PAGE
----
Uber and Lyft should treat their drivers in Massachusetts as employees with the right to receive benefits, instead of misclassifying them as independent contractors, the state’s attorney general said in a lawsuit filed against the ride-hailing companies.
The suit, made public on Tuesday, makes Massachusetts the second state after California to challenge how Uber and Lyft classify drivers and could deal another blow to their business model. Maura Healey, the state’s attorney general, mailed in the complaint to Massachusetts Superior Court in Suffolk County.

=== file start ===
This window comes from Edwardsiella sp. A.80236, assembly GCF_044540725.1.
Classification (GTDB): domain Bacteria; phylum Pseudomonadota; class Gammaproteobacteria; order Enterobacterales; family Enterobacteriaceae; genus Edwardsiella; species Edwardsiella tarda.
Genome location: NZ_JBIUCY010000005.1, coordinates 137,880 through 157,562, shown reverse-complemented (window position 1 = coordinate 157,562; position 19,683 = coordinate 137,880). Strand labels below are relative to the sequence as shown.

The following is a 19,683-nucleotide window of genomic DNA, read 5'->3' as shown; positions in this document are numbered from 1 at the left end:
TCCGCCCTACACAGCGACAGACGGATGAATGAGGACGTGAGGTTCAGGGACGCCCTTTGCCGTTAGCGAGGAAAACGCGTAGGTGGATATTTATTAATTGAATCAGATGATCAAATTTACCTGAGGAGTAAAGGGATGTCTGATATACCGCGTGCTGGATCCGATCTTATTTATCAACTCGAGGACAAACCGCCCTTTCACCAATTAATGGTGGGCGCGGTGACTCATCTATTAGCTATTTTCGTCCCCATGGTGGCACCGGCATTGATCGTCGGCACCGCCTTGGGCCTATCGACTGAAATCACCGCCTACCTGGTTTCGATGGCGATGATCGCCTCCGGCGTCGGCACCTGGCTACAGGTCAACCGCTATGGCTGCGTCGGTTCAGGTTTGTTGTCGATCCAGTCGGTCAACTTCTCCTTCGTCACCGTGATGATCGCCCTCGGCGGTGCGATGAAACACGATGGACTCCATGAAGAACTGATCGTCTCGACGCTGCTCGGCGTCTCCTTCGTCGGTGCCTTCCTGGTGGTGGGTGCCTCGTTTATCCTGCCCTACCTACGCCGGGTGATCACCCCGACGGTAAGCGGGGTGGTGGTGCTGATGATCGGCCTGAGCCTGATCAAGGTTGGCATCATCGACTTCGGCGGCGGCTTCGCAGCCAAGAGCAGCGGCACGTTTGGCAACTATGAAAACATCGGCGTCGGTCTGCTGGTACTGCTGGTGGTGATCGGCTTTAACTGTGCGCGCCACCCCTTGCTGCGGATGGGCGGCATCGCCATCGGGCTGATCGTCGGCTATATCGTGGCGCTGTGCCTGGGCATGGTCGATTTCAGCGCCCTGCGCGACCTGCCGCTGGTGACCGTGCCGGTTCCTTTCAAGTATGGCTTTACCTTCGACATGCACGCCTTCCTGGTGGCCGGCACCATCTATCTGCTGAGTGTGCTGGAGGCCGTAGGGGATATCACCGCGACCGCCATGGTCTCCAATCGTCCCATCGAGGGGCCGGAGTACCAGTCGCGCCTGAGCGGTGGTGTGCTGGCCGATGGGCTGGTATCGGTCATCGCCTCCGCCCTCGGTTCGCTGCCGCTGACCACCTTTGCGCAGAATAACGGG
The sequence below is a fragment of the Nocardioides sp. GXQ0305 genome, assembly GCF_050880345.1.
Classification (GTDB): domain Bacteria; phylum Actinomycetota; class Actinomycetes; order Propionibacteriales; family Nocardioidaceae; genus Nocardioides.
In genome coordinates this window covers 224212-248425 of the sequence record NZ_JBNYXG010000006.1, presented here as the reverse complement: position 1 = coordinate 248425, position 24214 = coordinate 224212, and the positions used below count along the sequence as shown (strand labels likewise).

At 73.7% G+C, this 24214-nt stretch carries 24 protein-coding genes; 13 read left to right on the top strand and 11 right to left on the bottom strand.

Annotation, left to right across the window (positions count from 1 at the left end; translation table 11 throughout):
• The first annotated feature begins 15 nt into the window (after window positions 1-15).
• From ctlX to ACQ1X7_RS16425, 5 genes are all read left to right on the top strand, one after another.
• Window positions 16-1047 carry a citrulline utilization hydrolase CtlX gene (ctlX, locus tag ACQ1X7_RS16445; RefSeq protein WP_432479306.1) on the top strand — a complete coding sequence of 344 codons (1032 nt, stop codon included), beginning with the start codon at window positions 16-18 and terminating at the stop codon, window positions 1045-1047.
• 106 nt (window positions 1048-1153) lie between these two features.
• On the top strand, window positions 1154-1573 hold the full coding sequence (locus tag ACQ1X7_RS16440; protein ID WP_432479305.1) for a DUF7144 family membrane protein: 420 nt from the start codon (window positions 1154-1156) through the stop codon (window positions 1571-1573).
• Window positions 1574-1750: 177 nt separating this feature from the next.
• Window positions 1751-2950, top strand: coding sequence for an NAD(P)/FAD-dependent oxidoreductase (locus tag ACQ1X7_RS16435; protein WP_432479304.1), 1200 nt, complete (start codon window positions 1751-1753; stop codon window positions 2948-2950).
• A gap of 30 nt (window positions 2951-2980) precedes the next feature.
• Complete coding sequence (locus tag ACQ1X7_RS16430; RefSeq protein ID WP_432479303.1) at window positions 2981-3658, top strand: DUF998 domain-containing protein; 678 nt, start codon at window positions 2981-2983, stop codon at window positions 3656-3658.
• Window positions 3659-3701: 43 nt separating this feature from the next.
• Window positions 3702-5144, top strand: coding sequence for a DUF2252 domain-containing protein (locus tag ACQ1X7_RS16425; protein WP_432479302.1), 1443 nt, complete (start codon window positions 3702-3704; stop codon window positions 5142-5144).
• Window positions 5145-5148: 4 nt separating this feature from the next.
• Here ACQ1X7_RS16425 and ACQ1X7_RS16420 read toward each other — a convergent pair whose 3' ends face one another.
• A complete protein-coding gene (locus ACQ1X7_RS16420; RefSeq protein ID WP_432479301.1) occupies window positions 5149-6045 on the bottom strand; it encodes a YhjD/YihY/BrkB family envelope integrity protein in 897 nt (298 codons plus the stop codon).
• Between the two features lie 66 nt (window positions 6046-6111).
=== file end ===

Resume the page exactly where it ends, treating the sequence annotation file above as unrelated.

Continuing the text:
Uber, Lyft and other so-called gig economy companies have maintained that their drivers are independent contractors who are ineligible for benefits like sick leave, paid time off and unemployment insurance. But the companies are facing increasing pressure to reclassify drivers as employees, who would have greater recourse to push back for better working conditions and pay.
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